top of page

Are employer-provided meals tax free?

Are meals provided to employees at work tax free for employees? I have been asked this question many times. Is there such a thing as a free lunch?

Normally, The employer needs to include the value of employer-provided meals in the employee's gross income. However, there is exception to the rule:

The value of meals you offer to an employee free of charge is excluded from the employee's gross earnings and also from salaries for employment tax purposes if the meals are supplied (1) for the "convenience of the employer," and also (2) on your business facilities. Your "business facilities" normally is where your employee works. The key is to demonstrate that the meals were provided for a substantial noncompensatory business reason.

Meals you offer to an employee at no cost are considered to be provided for the convenience of the employer as long as you supply the meals for substantial noncompensatory business reasons. Instances of substantial noncompensatory business reasons might consist of

(1) you require the employee to be readily available for emergency calls throughout the meal period,

(2) The business requires that the employee has a less than one-hour mealtime, and the employee can not be expected to consume in other places in such a short time; and also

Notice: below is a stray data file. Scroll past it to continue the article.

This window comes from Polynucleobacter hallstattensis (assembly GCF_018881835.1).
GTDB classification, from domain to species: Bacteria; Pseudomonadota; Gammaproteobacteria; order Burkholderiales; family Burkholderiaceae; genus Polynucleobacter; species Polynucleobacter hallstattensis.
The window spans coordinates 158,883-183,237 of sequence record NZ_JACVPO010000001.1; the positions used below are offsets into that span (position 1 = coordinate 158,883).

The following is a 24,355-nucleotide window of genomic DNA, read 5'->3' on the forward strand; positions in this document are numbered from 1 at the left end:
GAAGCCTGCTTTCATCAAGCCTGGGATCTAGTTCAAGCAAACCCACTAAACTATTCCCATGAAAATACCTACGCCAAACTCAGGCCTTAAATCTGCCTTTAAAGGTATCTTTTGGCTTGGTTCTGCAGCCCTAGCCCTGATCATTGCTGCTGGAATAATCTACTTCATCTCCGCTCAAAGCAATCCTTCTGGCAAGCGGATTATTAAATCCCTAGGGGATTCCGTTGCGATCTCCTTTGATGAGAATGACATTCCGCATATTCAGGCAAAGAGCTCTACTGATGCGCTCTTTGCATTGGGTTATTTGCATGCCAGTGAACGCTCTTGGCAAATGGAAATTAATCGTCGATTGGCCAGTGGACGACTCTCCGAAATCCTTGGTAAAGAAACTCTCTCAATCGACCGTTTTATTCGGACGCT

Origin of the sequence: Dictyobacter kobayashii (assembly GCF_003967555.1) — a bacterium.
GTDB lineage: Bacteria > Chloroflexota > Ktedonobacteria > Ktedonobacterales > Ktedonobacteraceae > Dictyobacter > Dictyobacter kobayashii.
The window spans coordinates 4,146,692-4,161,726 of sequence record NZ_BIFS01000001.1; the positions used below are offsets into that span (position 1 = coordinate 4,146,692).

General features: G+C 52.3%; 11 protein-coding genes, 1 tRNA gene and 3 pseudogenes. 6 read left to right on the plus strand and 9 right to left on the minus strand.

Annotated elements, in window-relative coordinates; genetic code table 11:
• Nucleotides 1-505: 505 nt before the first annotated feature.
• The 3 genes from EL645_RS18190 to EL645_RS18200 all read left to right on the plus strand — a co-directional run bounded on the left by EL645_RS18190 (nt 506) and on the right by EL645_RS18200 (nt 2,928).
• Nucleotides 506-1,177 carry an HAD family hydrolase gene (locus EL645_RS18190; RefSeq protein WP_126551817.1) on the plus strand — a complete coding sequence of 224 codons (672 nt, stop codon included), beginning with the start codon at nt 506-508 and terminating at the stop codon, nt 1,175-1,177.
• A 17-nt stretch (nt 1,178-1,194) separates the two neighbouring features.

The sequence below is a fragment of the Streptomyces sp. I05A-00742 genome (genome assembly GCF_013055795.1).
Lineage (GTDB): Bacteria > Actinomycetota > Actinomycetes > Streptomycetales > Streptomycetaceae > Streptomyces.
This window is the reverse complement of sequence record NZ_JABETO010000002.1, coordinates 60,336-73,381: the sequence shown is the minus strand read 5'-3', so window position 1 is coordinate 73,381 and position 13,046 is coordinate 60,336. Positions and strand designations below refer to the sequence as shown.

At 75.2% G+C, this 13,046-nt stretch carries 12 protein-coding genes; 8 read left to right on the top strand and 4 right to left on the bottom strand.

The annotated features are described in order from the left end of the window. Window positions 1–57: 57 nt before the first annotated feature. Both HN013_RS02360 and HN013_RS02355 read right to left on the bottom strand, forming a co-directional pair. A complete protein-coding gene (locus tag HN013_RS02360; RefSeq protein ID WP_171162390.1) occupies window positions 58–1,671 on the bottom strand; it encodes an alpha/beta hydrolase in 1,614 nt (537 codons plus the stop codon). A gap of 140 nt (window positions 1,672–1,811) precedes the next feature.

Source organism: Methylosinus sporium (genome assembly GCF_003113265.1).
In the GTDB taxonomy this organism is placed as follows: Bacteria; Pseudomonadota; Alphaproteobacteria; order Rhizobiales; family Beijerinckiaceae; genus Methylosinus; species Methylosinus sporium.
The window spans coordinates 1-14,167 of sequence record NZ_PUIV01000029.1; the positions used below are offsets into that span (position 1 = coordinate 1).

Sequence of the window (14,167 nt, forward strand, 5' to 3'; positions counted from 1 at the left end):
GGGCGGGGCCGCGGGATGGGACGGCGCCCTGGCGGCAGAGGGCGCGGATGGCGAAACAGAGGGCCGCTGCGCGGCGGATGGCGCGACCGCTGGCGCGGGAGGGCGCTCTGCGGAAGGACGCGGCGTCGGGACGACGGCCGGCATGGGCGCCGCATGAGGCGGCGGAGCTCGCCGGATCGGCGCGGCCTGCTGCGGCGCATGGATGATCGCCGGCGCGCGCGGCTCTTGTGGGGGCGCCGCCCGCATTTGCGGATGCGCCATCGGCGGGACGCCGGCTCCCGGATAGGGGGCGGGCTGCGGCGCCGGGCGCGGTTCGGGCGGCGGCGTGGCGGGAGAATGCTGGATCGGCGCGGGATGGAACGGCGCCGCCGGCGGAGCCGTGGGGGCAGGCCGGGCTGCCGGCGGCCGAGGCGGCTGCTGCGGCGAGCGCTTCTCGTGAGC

(3) the employee can not find a place to eat under a reasonable meal period because there are insufficient different eating places within the vicinity of the company's facilities). Meals provided to a restaurant or food service workers are considered as furnished for a substantial noncompensatory business reason of the employer. If an employee is required to live at the business premises living quarters, then the exclusion will apply to the value of any type of meal you provide without charge to the employee living on such facilities.

Normally, all meals you offer to employees on your business premises are considered as "for convenience of the employer" if over 50% of the employees get such meals for the convenience of the employer.

If you provide no-cost meals as a means of providing additional compensation and also not for a substantial noncompensatory business reason, then the meals are not excludable from the employee's gross earnings under this regulation. Any type of meal you supply to employees on nonwork days does not receive exclusion under this regulation.

Under a different regulation, the value of periodic meals (or meal money) you offer free of charge to allow an employee to work overtime, in addition to free meals provided at periodic events and also barbecues, picnics, new year parties for employees and also their visitors, can be excluded from the employees' income as de minimis fringe benefits.

Please call me at your convenience If you have further questions.

Recent Posts

See All

Foreign Business in US-Tax aspects.

If you are such a person, this article gives you the basic tax and related issues you need to consider, such as: ·          business structure (LLC, corporation, etc.) ·          registering your busi

Foreign Reporting Traps

You may have filed your FBAR and/or Form 8938 and think you are good to go. But that may not be so. Lawmakers have added many little-known international reporting requirements to the tax code—along w


bottom of page